If you have a health care advance medical directive or living will, you probably appointed your spouse to make medical treatment decisions for you when you are unable.  It is best if you revoke the document and execute new health care directives appointing a trusted person as your agent.  Again, this can be done while your divorce case is still pending. Your health care providers should be notified of the change and given a copy of the new document for your file.

Other considerations

Sometimes divorced couples remain friends and continue to trust each other on various matters. Nothing prevents you from leaving a gift to your ex-spouse in your will, or designating him or her as your beneficiary, your agent in a power of attorney, or custodian of minor children. The important thing to remember is that you should discuss your estate plan with an experienced Virginia estate planning attorney who will help you re-evaluate your plan, prepare and execute new documents, and make sure that your estate plan is complete and nothing has fallen through the cracks. This should be done as soon as possible to protect yourself as well as minor children.

About Melone Law, P.C.

Melone Law, P.C. is a general practice law firm based in Reston and serves the Northern Virginia area.  Our practice areas include Family LawDivorce and Special Needs ChildrenTraffic Ticket DefenseDUI/DWI Defense, and Trust and Estate Law.  Our philosophy is to provide all of our clients with the highest quality legal representation, innovative legal solutions, and unsurpassed dedication to customer service.  Through our high standards, we strive to be a trusted resource to our clients. We know from experience that a successful attorney-client relationship depends on our ability to understand your needs and objectives.  For more information about divorce and our estate planning services, contact our office today at 703.995.9900 or visit our website: www.MeloneLawPC.com.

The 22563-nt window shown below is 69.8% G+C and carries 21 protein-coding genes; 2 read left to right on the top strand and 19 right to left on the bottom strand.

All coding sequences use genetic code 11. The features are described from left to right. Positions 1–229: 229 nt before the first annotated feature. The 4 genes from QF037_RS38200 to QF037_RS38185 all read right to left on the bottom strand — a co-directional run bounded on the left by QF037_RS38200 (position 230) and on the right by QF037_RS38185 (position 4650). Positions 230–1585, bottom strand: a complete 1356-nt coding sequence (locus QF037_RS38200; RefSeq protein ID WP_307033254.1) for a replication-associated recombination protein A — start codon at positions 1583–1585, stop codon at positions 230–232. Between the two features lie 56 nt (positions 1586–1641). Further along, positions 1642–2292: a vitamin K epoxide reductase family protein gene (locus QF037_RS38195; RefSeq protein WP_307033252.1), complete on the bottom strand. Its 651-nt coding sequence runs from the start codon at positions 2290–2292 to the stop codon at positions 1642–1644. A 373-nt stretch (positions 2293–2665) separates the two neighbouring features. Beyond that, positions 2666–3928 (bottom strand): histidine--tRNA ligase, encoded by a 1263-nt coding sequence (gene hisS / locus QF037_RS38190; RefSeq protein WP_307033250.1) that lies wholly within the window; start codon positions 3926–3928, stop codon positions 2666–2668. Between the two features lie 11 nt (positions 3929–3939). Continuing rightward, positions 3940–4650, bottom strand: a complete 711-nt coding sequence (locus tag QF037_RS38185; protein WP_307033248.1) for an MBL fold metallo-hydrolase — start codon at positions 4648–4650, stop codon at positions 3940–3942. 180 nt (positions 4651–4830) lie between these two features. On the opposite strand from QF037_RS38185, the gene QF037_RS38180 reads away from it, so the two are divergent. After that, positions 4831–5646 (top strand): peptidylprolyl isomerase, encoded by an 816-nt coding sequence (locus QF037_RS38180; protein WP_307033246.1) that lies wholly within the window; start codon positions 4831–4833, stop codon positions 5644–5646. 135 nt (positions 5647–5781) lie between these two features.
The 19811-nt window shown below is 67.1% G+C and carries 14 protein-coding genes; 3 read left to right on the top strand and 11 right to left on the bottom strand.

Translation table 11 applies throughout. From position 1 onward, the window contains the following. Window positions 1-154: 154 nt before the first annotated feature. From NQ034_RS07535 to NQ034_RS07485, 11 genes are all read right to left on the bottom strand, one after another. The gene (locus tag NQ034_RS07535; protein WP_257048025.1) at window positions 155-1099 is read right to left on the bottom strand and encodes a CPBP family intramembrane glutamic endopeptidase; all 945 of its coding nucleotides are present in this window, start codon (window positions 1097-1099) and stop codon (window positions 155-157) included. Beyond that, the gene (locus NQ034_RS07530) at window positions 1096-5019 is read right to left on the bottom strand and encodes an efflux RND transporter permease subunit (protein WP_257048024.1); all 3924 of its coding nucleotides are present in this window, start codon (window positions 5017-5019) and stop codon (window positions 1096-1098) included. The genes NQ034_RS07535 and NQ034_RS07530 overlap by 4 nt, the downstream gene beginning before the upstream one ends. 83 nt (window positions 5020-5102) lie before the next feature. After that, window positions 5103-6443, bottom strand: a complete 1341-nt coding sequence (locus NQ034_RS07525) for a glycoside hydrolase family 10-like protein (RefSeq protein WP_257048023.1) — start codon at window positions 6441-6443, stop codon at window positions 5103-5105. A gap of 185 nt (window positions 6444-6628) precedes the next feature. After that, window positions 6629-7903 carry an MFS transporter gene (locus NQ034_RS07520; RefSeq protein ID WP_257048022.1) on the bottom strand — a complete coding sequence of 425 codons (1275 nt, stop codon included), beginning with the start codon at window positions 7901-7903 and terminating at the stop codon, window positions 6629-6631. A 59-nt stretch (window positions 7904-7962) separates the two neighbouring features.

Pet Trusts…What Happens to Fido When I’m Gone?

Your dog, cat, bird, horse, rabbit, guinea pig… are all important members of your family.  As part of the estate planning process, pet owners need to consider who will care for their pet(s) when they no longer are able to provide care themselves due to death or incapacity.  Should I leave my pet to a family member or friend? Can I support my pet financially after my death?  There are often many questions that an estate planning attorney can answer to give you peace of mind, and legal measures that you can take to ensure that your pet(s) will be taken care of in the future. When a pet owner dies without providing specific instructions for the care of his or her pet, the pet is treated as personal property, just like furniture, jewelry, and other possessions that legally pass to the beneficiaries under the pet owners will or trust, or to the heirs of the estate if the pet owner dies intestate.  When a pet owner becomes incapacitated, their pet is often left with whomever has taken over the management of the property and finances of the pet owner.  To remedy this situation and make sure that your pet is taken care of according to your wishes, you can establish a pet trust.  Virginia code 64.2-726 Trust for Care of Animal, outlines the planning of a pet trust in Virginia estate plans.

What is the purpose of a pet trust?

A Virginia pet trust is a legal document that can direct the physical and financial care for an animal or pet after the death or incapacitation of the owner. This includes any pet that is living at the time of your trust’s creation and named as a beneficiary of the trust.  It does not include any future pets that might be acquired.  The pet trust is active from the time of your death or incapacity until the death of your pet, or death of the last pet included in the trust.  A pet trust only covers pets that are explicitly named in the trust document.  If you have multiple pets, even multiple species, they can all be covered under the same trust.

In your pet trust you will determine:

  • Who will be the trustee, or the person in charge of the trust
  • Who will be the caretaker of your pet(s)
  • The beneficiaries (pet, or pets)
  • Reasonable expenses on behalf of the beneficiaries
  • Conditions of the trust